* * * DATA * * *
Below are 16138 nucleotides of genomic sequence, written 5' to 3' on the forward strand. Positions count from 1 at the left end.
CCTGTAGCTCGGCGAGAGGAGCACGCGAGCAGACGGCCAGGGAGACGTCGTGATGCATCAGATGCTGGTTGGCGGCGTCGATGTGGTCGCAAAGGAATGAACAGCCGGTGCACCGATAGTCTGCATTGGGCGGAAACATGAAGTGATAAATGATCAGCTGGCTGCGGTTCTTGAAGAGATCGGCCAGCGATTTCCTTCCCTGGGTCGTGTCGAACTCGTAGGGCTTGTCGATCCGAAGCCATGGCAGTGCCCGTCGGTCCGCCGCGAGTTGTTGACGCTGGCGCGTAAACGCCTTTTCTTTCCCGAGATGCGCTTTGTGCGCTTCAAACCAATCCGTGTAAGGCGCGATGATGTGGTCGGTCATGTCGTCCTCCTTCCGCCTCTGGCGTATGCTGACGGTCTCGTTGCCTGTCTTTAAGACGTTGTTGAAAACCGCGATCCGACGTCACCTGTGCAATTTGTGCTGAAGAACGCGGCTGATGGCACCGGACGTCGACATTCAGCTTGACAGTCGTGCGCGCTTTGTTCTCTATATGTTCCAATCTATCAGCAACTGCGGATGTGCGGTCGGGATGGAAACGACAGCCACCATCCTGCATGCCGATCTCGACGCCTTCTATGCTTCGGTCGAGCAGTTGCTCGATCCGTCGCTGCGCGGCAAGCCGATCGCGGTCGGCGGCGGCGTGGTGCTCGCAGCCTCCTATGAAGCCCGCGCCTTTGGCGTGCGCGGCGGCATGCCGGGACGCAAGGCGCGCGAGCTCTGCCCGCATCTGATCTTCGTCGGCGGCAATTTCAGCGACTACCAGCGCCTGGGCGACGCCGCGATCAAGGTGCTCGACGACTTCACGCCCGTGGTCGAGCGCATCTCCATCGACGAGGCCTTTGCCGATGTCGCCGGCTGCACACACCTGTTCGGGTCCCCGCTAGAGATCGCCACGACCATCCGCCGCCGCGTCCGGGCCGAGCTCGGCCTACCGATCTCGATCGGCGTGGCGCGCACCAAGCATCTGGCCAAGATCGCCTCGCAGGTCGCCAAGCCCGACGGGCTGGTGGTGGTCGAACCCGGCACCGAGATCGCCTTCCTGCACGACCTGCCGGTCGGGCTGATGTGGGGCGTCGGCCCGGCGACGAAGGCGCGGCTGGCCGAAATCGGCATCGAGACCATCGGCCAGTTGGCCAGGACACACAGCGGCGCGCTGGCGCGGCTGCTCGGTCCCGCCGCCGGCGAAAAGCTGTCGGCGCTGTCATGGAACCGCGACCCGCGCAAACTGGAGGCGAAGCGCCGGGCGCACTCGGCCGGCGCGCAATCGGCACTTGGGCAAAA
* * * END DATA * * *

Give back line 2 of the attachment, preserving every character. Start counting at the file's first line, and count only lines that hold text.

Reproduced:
CCTGTAGCTCGGCGAGAGGAGCACGCGAGCAGACGGCCAGGGAGACGTCGTGATGCATCAGATGCTGGTTGGCGGCGTCGATGTGGTCGCAAAGGAATGAACAGCCGGTGCACCGATAGTCTGCATTGGGCGGAAACATGAAGTGATAAATGATCAGCTGGCTGCGGTTCTTGAAGAGATCGGCCAGCGATTTCCTTCCCTGGGTCGTGTCGAACTCGTAGGGCTTGTCGATCCGAAGCCATGGCAGTGCCCGTCGGTCCGCCGCGAGTTGTTGACGCTGGCGCGTAAACGCCTTTTCTTTCCCGAGATGCGCTTTGTGCGCTTCAAACCAATCCGTGTAAGGCGCGATGATGTGGTCGGTCATGTCGTCCTCCTTCCGCCTCTGGCGTATGCTGACGGTCTCGTTGCCTGTCTTTAAGACGTTGTTGAAAACCGCGATCCGACGTCACCTGTGCAATTTGTGCTGAAGAACGCGGCTGATGGCACCGGACGTCGACATTCAGCTTGACAGTCGTGCGCGCTTTGTTCTCTATATGTTCCAATCTATCAGCAACTGCGGATGTGCGGTCGGGATGGAAACGACAGCCACCATCCTGCATGCCGATCTCGACGCCTTCTATGCTTCGGTCGAGCAGTTGCTCGATCCGTCGCTGCGCGGCAAGCCGATCGCGGTCGGCGGCGGCGTGGTGCTCGCAGCCTCCTATGAAGCCCGCGCCTTTGGCGTGCGCGGCGGCATGCCGGGACGCAAGGCGCGCGAGCTCTGCCCGCATCTGATCTTCGTCGGCGGCAATTTCAGCGACTACCAGCGCCTGGGCGACGCCGCGATCAAGGTGCTCGACGACTTCACGCCCGTGGTCGAGCGCATCTCCATCGACGAGGCCTTTGCCGATGTCGCCGGCTGCACACACCTGTTCGGGTCCCCGCTAGAGATCGCCACGACCATCCGCCGCCGCGTCCGGGCCGAGCTCGGCCTACCGATCTCGATCGGCGTGGCGCGCACCAAGCATCTGGCCAAGATCGCCTCGCAGGTCGCCAAGCCCGACGGGCTGGTGGTGGTCGAACCCGGCACCGAGATCGCCTTCCTGCACGACCTGCCGGTCGGGCTGATGTGGGGCGTCGGCCCGGCGACGAAGGCGCGGCTGGCCGAAATCGGCATCGAGACCATCGGCCAGTTGGCCAGGACACACAGCGGCGCGCTGGCGCGGCTGCTCGGTCCCGCCGCCGGCGAAAAGCTGTCGGCGCTGTCATGGAACCGCGACCCGCGCAAACTGGAGGCGAAGCGCCGGGCGCACTCGGCCGGCGCGCAATCGGCACTTGGGCAAAA